John VanZwieten - #6851

March 15th 2010

Karl,

The beauty of the BioLogos is it admits there is need to “chose” between God’s plan and random accidents or adaptations.  It’s a both/and rather than either/or position.  So you can be intruiged by natural processes that bring about skunk strips as well as worship the creator and sustainer of those processes.

I agree with you that it’s a tougher question of what we can infer about God’s character from observing the world.  I have friends who have more of a “nature pathway” to knowing God better, and they hear all kinds of messages in nature, and I often think “how did you get there from that?” 

But perhaps the nice thing about seeing God in nature is that you don’t have to get overly dogmatic about it.  What one person sees might be invisible to another person.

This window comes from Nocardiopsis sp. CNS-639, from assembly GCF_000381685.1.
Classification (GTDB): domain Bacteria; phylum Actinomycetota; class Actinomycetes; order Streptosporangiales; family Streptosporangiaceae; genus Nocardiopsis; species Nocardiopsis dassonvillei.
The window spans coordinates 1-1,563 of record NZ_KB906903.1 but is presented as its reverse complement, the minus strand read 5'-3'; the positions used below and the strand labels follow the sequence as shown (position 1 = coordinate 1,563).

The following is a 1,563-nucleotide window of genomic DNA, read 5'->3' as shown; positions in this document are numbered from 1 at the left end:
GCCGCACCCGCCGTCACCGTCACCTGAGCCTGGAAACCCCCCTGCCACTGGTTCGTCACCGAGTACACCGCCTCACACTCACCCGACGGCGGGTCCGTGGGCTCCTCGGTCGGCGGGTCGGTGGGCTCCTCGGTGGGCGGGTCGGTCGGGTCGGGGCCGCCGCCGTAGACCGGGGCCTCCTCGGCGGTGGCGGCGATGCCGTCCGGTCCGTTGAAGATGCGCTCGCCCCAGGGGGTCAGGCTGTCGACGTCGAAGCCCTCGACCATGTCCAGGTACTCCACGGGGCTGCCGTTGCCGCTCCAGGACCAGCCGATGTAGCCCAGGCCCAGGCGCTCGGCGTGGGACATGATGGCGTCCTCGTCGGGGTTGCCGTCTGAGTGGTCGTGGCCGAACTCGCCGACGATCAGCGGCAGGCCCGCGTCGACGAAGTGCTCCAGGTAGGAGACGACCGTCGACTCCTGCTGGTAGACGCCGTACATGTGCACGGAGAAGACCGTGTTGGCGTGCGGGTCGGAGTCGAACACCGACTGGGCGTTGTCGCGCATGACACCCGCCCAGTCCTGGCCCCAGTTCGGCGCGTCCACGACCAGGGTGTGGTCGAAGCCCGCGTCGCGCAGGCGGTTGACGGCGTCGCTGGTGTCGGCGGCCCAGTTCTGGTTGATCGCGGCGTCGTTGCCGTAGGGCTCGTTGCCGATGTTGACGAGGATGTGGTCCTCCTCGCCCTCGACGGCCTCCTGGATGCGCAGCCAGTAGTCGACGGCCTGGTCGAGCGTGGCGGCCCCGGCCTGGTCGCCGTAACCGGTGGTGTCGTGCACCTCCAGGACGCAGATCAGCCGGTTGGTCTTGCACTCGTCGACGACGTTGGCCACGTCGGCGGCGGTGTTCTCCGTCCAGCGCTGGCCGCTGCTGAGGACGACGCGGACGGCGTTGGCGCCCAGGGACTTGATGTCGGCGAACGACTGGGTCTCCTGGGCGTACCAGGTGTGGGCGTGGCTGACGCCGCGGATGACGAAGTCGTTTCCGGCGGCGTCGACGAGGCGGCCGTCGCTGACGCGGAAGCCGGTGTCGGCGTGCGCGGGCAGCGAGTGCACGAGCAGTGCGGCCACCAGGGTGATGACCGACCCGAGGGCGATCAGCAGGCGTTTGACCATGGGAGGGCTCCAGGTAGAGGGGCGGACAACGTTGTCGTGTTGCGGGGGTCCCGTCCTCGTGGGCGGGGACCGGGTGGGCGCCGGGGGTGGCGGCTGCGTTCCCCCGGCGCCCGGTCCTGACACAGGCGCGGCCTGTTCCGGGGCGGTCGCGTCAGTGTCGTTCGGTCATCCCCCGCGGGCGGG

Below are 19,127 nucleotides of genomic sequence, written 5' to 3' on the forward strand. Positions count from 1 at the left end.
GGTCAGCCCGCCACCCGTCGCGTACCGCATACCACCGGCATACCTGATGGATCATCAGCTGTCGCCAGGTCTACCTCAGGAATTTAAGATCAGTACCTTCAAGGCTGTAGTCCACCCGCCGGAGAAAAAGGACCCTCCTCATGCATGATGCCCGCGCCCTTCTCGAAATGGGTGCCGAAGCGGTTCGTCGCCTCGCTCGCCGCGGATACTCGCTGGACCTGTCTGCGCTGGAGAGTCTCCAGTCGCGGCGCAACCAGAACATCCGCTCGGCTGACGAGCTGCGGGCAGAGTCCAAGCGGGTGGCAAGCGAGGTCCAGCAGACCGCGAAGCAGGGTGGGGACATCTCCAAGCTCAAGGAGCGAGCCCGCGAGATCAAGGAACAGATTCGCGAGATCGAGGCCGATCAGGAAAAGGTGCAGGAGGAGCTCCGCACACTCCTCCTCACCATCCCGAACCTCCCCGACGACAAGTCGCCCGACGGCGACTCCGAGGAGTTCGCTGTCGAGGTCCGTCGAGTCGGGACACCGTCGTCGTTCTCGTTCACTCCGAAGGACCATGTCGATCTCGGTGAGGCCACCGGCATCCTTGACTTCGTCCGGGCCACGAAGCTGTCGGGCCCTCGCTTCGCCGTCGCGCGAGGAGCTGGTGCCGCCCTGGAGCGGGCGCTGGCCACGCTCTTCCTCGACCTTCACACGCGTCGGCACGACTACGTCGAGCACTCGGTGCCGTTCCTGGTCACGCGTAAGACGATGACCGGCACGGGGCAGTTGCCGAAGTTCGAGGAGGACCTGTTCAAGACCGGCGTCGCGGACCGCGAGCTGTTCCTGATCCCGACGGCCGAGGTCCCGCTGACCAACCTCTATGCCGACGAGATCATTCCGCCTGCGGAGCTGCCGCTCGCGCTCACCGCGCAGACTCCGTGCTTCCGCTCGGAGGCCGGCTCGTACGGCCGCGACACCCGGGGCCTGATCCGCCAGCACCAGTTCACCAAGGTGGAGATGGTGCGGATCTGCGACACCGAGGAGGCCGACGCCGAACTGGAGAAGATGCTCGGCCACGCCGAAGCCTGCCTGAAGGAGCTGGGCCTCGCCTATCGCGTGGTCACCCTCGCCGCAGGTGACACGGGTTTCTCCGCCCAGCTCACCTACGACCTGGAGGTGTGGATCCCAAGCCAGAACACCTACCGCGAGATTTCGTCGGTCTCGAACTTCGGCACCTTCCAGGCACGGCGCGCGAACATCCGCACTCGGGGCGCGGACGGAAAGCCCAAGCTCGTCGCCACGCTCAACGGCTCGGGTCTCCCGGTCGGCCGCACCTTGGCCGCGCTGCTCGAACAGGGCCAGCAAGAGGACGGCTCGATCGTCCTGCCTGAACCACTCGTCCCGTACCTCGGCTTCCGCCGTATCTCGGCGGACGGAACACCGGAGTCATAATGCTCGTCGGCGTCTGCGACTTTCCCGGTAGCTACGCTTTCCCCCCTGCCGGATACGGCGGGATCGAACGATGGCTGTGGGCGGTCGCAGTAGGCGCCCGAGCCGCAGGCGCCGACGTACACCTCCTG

Dan Lioy - #6890

March 15th 2010

Actually, while not much (i.e. in terms of sheer volume of information) can be inferred about God by observing His creation, there are some inferences that can be made. Specifically, Romans 1:20 points to two “invisible qualities” (TNIV) of God, namely, His “eternal power and divine nature”. The apostle states that these “have been clearly seen”.

Also, while it seems valid to assert that God created the universe for humankind, I think there is more to it than that. Put differently, God’s purposes in creation, while including humankind, are not limited to the latter (cf. Rom. 8:18ff.). Moreover, one meta-objective surely includes the Creator-King bringing glory to Himself.

Now, to the general point of the blog, it is helpful to note that believers should not have a compartmentalized, either-or mentality when it comes to the temporal and eternal, the material and the immaterial, the physical and spiritual aspects of reality. In God’s sovereignty, every aspect of His creation has value, meaning, and purpose, at least from a theological point of view.